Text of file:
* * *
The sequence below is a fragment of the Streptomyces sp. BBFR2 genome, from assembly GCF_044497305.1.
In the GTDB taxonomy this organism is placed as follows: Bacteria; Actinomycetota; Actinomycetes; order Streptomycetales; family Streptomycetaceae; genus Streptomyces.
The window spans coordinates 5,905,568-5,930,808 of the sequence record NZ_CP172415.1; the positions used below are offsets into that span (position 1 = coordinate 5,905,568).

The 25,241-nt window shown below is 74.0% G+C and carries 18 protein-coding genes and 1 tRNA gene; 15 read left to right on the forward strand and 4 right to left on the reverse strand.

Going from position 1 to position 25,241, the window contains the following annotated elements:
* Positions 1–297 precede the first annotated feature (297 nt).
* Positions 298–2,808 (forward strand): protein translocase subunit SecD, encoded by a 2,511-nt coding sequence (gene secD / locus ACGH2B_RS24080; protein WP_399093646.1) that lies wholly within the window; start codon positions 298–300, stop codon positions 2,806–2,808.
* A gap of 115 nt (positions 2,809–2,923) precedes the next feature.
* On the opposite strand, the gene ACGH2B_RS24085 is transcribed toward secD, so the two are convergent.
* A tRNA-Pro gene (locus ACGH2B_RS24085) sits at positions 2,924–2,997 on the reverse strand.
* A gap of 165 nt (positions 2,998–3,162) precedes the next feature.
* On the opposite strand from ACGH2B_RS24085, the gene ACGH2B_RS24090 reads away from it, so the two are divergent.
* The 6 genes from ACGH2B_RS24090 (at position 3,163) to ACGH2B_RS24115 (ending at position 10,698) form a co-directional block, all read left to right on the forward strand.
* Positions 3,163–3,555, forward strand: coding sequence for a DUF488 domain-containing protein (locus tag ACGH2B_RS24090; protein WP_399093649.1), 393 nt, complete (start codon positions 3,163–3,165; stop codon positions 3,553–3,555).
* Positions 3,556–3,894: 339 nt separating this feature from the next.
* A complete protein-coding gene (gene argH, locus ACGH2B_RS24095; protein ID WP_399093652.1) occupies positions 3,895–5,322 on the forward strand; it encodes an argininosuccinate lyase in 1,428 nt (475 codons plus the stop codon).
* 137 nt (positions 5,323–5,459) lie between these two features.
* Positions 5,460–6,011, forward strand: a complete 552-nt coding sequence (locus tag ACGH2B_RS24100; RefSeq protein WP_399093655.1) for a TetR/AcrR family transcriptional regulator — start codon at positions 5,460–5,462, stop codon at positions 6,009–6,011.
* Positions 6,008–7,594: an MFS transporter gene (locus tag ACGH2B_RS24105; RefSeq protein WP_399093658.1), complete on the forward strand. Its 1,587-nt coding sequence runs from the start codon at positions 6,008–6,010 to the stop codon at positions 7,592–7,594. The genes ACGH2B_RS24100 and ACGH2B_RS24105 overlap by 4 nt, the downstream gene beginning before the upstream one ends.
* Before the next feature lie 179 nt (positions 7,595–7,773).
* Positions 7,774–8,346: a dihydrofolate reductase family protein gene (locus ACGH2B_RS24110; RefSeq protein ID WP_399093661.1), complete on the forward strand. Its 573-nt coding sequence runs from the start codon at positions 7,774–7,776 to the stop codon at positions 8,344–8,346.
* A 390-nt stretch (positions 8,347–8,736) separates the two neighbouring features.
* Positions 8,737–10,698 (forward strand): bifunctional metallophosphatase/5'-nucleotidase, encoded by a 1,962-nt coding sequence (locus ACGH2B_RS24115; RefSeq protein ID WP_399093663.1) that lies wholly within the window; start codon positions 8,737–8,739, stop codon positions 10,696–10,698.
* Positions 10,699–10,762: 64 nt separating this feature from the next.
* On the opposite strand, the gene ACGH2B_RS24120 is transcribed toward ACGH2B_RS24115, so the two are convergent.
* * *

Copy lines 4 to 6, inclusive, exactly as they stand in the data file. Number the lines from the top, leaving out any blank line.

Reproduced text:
The 25,241-nt window shown below is 74.0% G+C and carries 18 protein-coding genes and 1 tRNA gene; 15 read left to right on the forward strand and 4 right to left on the reverse strand.

Going from position 1 to position 25,241, the window contains the following annotated elements:
* Positions 1–297 precede the first annotated feature (297 nt).